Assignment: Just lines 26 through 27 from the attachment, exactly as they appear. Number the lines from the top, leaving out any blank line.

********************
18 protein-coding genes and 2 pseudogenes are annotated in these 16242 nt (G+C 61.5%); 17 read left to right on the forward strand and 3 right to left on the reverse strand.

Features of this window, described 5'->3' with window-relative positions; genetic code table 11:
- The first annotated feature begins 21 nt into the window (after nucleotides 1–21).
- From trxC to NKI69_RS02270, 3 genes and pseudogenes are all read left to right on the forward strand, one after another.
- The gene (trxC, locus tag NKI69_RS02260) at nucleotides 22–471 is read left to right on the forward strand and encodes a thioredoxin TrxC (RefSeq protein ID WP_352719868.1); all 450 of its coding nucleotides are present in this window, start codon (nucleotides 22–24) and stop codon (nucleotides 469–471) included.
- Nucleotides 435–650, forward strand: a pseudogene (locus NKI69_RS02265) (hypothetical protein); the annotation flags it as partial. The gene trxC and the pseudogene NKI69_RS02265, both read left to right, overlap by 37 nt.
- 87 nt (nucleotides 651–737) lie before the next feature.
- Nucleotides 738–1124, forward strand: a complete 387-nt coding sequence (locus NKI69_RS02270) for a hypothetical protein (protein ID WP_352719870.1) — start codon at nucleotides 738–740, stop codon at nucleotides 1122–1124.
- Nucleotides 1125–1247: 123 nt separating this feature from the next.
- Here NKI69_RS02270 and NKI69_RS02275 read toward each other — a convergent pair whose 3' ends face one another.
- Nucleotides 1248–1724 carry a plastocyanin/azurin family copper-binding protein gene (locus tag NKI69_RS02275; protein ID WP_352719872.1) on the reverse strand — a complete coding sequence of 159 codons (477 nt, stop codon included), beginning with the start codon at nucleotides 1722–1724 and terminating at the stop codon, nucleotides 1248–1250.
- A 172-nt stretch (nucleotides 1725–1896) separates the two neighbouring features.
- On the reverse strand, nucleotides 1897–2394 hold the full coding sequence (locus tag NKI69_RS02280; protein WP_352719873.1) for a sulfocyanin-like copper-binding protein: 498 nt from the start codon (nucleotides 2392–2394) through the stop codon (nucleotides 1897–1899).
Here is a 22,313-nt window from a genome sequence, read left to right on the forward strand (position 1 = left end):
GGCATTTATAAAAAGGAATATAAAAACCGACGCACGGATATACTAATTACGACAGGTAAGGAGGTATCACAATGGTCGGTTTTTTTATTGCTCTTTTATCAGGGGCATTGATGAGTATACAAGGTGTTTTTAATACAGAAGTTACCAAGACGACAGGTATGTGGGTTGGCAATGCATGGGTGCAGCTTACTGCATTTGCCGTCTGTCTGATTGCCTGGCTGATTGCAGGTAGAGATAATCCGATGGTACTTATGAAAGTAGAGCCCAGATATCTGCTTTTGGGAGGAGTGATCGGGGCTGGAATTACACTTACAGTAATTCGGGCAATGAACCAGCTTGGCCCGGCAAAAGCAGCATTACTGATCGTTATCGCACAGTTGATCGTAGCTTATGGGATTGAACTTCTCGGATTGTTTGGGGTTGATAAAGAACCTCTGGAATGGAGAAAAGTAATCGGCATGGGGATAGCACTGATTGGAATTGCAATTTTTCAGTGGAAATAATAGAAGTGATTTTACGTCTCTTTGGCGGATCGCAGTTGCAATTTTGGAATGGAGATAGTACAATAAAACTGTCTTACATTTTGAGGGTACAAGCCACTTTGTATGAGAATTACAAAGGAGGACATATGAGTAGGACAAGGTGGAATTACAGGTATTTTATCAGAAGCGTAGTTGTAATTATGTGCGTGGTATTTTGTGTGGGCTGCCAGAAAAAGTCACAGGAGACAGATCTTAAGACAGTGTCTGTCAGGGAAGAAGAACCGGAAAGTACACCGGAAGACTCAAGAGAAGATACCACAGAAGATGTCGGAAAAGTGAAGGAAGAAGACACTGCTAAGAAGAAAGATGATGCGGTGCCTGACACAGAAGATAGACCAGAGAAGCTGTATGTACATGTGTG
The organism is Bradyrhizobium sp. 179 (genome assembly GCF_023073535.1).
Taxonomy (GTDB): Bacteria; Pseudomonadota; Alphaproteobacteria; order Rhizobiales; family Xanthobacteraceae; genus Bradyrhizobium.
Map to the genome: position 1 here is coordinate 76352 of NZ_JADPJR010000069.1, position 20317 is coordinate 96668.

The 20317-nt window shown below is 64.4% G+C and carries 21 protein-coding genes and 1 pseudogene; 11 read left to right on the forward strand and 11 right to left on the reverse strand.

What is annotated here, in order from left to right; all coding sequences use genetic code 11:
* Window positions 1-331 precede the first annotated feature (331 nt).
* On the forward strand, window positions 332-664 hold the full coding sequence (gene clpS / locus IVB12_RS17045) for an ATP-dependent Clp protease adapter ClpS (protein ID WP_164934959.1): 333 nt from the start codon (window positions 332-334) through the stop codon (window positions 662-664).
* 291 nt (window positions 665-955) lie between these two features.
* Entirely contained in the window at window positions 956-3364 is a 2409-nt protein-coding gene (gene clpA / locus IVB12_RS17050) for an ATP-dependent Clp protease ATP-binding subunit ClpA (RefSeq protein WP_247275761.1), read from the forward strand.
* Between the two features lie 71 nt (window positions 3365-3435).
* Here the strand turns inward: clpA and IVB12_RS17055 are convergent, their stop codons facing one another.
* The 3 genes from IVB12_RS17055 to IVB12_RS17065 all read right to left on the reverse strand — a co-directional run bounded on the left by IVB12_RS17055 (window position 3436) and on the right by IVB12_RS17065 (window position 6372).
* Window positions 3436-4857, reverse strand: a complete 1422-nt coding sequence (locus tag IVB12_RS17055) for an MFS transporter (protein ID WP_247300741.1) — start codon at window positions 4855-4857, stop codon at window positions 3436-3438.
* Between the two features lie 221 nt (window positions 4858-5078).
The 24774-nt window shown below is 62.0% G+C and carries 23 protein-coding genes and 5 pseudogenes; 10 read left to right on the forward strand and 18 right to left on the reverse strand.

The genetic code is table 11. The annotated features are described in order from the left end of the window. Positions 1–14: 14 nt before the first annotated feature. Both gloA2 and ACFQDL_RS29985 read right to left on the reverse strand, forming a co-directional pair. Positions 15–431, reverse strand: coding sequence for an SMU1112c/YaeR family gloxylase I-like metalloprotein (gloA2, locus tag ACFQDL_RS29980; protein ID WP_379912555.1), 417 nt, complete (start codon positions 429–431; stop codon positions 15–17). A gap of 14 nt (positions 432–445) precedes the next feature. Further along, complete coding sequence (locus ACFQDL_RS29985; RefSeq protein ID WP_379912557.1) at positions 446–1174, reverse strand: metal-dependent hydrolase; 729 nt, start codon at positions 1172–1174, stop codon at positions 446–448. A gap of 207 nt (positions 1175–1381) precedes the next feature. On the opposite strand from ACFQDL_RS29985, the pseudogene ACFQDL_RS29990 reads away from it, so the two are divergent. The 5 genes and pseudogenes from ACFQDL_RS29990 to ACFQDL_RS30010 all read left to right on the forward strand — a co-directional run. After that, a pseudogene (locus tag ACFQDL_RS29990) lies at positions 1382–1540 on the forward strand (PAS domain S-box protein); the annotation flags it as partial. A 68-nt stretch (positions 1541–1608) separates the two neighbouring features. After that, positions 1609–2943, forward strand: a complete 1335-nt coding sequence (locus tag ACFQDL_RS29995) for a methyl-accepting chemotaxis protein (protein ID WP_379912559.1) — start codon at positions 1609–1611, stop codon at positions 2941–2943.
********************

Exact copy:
* Here the strand turns inward: clpA and IVB12_RS17055 are convergent, their stop codons facing one another.
* The 3 genes from IVB12_RS17055 to IVB12_RS17065 all read right to left on the reverse strand — a co-directional run bounded on the left by IVB12_RS17055 (window position 3436) and on the right by IVB12_RS17065 (window position 6372).